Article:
American Express charge cards: Which ones fit you?

Woman in car shops for the best American Express charge cardImage: Woman in car shops for the best American Express charge card

In a Nutshell

Even though changes to certain American Express cards means the issuer doesn’t technically offer charge cards anymore, you can still find flexibility with three Amex cards that have no preset credit limits.
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American Express doesn’t offer any true charge cards to consumers anymore — but if you’re looking for flexibility, you can still avoid preset spending limits with several Amex cards.

The American Express® Gold Card, American Express® Green Card and Platinum Card® from American Express all used to be described as “charge cards.” This meant that while the cards looked and acted like traditional credit cards in terms of making purchases and earning rewards, they typically needed to be paid off in full each billing period — you couldn’t carry a balance.

Amex has made some changes to its charge cards, though. Now these cards come with options to pay for purchases over a longer time period. The Pay It Plan It® and Pay Over Time features enable you to finance qualifying charges and pay them back over time, for a fee or with interest.

If you tend to spend a lot and usually don’t carry debt on your credit cards, these cards can still provide convenience and flexibility. Unlike traditional credit cards, they don’t come with hard and fast credit limits that you’ll know upfront — instead, the amount you can spend adjusts based on factors such as the purchase and your payment and credit history. Note that this doesn’t mean you’ll have no limit at all.

Here’s what you need to know about the best American Express cards with no preset spending limit.



Compare these cards

  Platinum Card® from American Express American Express® Gold Card American Express® Green Card
Welcome bonus 100,000 Membership Rewards® points after spending at least $6,000 on purchases within 6 months of account opening 60,000 Membership Rewards® points after spending at least $4,000 on purchases within 6 months of account opening 30,000 Membership Rewards® points after spending at least $2,000 on purchases within 3 months of account opening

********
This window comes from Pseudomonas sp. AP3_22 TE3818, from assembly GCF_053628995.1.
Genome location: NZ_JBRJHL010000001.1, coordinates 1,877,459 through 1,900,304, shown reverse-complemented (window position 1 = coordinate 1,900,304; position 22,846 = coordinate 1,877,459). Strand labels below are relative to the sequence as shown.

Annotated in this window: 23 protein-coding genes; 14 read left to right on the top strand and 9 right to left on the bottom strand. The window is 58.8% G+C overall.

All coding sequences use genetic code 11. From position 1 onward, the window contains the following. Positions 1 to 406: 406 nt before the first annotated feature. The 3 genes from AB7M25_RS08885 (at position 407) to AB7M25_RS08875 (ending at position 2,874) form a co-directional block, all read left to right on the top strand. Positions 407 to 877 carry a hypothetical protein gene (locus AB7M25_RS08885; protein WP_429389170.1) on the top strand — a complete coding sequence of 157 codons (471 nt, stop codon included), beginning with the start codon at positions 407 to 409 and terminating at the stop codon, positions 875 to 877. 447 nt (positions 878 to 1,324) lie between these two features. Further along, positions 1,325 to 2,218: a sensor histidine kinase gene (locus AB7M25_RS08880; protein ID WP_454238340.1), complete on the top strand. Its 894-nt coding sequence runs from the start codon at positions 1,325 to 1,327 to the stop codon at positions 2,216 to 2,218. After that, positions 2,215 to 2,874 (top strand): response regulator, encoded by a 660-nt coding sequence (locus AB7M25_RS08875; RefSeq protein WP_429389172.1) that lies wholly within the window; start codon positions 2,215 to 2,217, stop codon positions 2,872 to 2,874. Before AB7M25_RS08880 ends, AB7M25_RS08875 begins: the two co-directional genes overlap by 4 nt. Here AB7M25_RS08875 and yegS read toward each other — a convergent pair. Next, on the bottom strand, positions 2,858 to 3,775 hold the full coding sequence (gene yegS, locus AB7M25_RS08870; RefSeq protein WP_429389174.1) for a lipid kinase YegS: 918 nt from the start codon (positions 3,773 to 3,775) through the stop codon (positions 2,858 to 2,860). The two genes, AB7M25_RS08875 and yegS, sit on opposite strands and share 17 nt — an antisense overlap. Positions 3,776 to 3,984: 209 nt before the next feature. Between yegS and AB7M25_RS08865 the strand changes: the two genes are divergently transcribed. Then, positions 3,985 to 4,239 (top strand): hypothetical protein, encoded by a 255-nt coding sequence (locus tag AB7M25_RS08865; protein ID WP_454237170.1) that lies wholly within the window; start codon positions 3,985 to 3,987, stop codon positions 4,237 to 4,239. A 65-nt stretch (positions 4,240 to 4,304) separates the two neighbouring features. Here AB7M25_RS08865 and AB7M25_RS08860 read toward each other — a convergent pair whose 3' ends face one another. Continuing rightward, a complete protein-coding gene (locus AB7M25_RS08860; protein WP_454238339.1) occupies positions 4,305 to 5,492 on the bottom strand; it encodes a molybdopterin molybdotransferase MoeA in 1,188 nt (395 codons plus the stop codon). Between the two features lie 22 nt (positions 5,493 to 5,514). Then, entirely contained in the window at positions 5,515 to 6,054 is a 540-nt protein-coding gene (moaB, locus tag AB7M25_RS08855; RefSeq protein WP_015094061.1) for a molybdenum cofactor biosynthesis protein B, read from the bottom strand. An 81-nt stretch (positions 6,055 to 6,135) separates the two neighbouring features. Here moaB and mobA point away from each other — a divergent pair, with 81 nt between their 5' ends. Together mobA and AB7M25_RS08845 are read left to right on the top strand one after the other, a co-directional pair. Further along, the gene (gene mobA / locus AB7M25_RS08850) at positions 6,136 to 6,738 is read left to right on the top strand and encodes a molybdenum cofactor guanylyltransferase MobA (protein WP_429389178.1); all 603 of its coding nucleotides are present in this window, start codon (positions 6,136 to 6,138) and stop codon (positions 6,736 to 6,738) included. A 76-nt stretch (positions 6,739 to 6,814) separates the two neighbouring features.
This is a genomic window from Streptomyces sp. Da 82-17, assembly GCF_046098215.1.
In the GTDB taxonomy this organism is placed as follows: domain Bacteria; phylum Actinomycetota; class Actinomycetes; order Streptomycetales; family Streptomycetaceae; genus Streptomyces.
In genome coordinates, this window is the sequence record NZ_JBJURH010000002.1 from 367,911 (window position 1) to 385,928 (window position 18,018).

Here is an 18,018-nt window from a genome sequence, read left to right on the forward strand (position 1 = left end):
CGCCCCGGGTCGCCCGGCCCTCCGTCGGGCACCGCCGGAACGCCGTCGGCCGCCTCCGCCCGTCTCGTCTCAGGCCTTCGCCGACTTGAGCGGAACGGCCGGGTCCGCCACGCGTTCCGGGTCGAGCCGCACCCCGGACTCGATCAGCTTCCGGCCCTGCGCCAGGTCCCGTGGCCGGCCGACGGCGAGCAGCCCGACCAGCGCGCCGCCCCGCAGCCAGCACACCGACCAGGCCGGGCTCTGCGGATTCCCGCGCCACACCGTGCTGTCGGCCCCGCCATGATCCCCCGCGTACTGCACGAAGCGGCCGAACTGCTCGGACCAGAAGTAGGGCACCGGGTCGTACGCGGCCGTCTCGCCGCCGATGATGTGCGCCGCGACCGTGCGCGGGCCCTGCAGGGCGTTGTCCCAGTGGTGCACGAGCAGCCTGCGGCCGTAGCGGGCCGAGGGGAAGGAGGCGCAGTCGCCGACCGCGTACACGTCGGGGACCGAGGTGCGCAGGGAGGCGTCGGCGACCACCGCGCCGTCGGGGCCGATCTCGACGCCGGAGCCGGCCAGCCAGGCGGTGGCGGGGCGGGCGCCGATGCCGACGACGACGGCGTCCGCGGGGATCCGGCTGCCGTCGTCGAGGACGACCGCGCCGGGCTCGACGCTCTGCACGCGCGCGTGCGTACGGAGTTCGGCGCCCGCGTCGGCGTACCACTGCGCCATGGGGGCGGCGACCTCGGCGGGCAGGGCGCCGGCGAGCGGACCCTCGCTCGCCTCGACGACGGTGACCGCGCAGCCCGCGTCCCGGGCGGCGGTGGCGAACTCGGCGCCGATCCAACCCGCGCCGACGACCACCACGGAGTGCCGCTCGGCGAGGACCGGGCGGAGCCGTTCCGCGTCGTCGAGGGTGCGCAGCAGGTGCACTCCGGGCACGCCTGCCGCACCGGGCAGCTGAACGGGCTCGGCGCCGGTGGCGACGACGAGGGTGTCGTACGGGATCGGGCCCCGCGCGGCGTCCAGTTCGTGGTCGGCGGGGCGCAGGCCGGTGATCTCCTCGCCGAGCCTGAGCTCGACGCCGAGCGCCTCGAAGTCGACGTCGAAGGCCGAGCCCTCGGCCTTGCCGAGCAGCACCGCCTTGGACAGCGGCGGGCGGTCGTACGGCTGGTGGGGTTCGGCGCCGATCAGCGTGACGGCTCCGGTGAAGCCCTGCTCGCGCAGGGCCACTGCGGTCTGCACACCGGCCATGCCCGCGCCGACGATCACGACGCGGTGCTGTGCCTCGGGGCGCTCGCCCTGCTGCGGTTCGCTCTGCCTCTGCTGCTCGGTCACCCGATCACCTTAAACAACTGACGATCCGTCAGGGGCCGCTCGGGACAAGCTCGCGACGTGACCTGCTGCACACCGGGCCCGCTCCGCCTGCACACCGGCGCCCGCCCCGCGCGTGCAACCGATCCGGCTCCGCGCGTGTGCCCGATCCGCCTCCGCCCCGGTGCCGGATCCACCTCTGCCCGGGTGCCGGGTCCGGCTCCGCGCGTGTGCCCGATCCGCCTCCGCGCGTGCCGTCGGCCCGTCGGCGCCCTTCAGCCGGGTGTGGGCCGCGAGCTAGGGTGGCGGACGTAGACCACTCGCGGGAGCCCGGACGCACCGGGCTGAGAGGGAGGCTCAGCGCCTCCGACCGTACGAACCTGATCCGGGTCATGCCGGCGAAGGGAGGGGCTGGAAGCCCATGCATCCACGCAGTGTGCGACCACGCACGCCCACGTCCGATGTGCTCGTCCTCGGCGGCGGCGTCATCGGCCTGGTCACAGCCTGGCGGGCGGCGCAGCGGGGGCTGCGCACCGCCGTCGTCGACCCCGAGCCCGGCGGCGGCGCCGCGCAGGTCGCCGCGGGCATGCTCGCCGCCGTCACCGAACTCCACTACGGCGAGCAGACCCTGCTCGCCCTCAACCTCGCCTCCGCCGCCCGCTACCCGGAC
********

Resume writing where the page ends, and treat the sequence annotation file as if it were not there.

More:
Highest rewards rate 5 points per $1 spent on flights and booked through an airline or with American Express Travel on up to $500,000 spent per calendar year, then 1 point per $1; 5 points per $1 spent on prepaid hotels booked with American Express Travel 4 points per $1 spent at restaurants; 4 points per $1 spent at U.S. supermarkets (on up to $25,000 per year in purchases, then 1 point per $1) 3 points per $1 spent on eligible travel purchases and 3 points per $1 spent at restaurants
Annual fee $695 $250 $150

American Express® Gold Card

If you consider yourself a foodie or spend a lot at U.S. supermarkets, you stand to earn a load of Membership Rewards points with the American Express® Gold Card. Cardholders earn …

  • 4 points per $1 spent at restaurants
  • 4 points per $1 spent at U.S. supermarkets (on up to $25,000 per year in purchases, then one point per $1 after that)
  • 3 points per $1 spent on flights booked directly with airlines or on AmexTravel.com
  • 1 point per $1 spent on purchases everywhere else

Although the card’s $250 annual fee is a bit pricey, several benefits quickly make up for it. You’ll earn dining credits worth up to $120 total (up to $10 per month) at popular restaurants and with food delivery services. Plus, card members can earn a 60,000-point welcome bonus after spending at least $4,000 on purchases within the first 6 months of account opening.

Learn more with our review of the American Express® Gold Card.

American Express® Green Card